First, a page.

SAN ANTONIO – Dozens of Texas state representatives, led by San Antonio Democrat Diego Bernal, asked the Texas Education Agency to allow Texas parents to opt their children out of STAAR testing this year.
The annual standardized testing is still expected to take place in person, though it will carry fewer consequences this year. Citing the risk of COVID-19 transmission and high percentage of students participating in remote learning, Bernal sent a letter to TEA Commissioner Mike Morath on Monday requesting a way for students to skip the testing.
“Since it is evident that the the Agency has no plans to seek the federal waivers necessary to cancel to the 2020-2021 administration of the STAAR, something we strongly believe the Agency should reconsider, at a minimum it should allow students and their families the opportunity to opt-out of the exam,” Bernal wrote.
The letter was signed by 68 state representatives in all, including all 10 from Bexar County.
This AM we sent a letter to TEA requesting a formal STAAR opt-out procedure. In the middle of a public health crisis, the last thing anyone should have to worry about is in-person testing. Although we encourage them to endeavor to cancel the exam, we need to be ready. #txlege pic.twitter.com/42Viz03oQu— Diego Bernal (@DiegoBernalTX) February 8, 2021
Speaking to KSAT, Bernal noted this year’s testing will matter less than usual. The testing requirements for fifth and eighth grade students to advance have been waived, and the TEA will not use the A-F grading system for schools.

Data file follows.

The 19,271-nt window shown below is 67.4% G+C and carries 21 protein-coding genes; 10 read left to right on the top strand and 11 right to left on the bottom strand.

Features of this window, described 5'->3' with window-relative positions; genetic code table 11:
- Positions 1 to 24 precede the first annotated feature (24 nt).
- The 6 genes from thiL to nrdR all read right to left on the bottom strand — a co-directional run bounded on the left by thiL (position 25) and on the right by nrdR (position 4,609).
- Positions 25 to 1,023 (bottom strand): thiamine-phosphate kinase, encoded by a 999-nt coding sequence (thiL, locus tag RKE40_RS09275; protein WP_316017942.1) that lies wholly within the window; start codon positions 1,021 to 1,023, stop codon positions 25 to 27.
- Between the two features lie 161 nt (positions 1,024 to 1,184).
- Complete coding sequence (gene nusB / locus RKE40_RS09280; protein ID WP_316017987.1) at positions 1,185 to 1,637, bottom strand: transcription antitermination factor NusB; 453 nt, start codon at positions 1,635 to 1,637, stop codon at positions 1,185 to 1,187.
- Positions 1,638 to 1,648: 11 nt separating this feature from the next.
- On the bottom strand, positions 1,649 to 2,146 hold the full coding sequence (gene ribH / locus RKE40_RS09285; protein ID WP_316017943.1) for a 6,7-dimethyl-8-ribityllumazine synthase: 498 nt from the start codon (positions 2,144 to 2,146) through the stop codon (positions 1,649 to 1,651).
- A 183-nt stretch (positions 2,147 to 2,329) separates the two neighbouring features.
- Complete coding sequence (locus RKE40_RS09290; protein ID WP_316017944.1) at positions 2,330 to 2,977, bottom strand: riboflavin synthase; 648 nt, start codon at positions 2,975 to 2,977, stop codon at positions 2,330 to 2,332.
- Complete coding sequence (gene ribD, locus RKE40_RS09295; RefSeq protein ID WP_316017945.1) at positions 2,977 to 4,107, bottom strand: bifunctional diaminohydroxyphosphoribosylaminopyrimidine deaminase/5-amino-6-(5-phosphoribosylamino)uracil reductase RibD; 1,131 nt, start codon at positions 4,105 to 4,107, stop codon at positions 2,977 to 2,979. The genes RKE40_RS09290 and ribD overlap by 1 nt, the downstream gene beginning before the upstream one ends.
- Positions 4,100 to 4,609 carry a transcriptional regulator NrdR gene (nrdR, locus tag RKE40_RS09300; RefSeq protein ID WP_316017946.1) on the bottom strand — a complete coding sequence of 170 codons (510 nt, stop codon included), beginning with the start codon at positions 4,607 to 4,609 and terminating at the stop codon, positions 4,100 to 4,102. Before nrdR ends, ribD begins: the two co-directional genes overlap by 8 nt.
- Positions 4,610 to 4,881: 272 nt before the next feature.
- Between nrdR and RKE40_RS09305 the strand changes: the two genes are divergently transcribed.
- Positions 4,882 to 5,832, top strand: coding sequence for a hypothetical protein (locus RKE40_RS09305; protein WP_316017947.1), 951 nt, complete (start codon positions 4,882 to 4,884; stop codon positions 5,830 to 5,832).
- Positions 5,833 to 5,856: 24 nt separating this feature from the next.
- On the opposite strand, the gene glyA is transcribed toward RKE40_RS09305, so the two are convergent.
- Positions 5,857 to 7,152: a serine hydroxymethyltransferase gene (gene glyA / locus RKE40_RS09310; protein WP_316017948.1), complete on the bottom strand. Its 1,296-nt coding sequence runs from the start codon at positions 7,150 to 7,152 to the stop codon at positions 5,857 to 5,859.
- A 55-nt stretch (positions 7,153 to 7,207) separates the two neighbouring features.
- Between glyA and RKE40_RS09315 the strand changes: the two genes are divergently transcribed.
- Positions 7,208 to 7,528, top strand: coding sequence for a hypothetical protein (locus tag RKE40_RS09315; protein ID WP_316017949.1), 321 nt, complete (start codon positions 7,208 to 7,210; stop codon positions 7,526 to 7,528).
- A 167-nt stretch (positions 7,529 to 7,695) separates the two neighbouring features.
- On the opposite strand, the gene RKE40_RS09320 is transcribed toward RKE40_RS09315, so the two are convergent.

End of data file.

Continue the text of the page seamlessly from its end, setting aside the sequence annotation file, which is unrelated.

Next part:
“The idea of forcing students to go in to take a test that doesn’t count just strikes me -- and I think a lot of other people -- as unnecessary,” Bernal told KSAT.
Bernal said parents could already opt-out in a fashion by keeping their children out of school.
“It’s not like they can go and drag your kid and bring them into the campus,” Bernal said.
The state representative noted skipping the test without an official opt-out process could still affect a student’s absences and possibly even how much funding their school gets.
“What we’re asking for is to clean all that up, not count it against the student or the school, and just say, ‘When parents opt out, it’s just a wash,’” Bernal said.
However, while Bernal believes there wouldn’t be any academic consequence for simply skipping the test without an official opt-out process, that may not actually be the case.
Barry Perez, the spokesman for the county’s largest school district, Northside ISD, told KSAT the TEA has not waived the requirements for end-of-course (EOC) assessments. Passing the EOCs are a graduation requirement for high school students, he said, and missing them “could certainly slow down your ability to graduate.”
“And so, the next test administration, you would be given another opportunity to take those EOC assessments -- those retests.”
“The only other academic consequence would be we don’t have assessment data for you,” Perez said of students in other grades. “We have no way to really provide a baseline of data to kind of determine your progress, actual learning loss, those kinds of things.”
As of Monday evening, the TEA had not responded to KSAT’s request for comment.